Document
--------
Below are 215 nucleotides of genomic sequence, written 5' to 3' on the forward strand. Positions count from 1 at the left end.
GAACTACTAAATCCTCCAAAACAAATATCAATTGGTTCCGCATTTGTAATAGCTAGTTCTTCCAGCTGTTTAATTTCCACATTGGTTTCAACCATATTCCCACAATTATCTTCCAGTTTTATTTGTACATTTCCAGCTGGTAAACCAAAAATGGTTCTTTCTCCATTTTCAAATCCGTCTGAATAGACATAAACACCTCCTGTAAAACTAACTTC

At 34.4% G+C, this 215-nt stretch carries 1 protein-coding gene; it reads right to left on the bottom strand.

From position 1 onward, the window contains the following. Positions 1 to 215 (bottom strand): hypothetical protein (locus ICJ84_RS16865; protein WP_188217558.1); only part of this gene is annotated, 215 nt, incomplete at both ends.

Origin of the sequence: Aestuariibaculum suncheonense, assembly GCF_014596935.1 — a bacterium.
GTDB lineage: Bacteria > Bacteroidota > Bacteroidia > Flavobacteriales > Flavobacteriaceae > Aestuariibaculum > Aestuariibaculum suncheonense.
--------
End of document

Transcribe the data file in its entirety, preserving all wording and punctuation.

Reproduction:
Below are 215 nucleotides of genomic sequence, written 5' to 3' on the forward strand. Positions count from 1 at the left end.
GAACTACTAAATCCTCCAAAACAAATATCAATTGGTTCCGCATTTGTAATAGCTAGTTCTTCCAGCTGTTTAATTTCCACATTGGTTTCAACCATATTCCCACAATTATCTTCCAGTTTTATTTGTACATTTCCAGCTGGTAAACCAAAAATGGTTCTTTCTCCATTTTCAAATCCGTCTGAATAGACATAAACACCTCCTGTAAAACTAACTTC

At 34.4% G+C, this 215-nt stretch carries 1 protein-coding gene; it reads right to left on the bottom strand.

From position 1 onward, the window contains the following. Positions 1 to 215 (bottom strand): hypothetical protein (locus ICJ84_RS16865; protein WP_188217558.1); only part of this gene is annotated, 215 nt, incomplete at both ends.

Origin of the sequence: Aestuariibaculum suncheonense, assembly GCF_014596935.1 — a bacterium.
GTDB lineage: Bacteria > Bacteroidota > Bacteroidia > Flavobacteriales > Flavobacteriaceae > Aestuariibaculum > Aestuariibaculum suncheonense.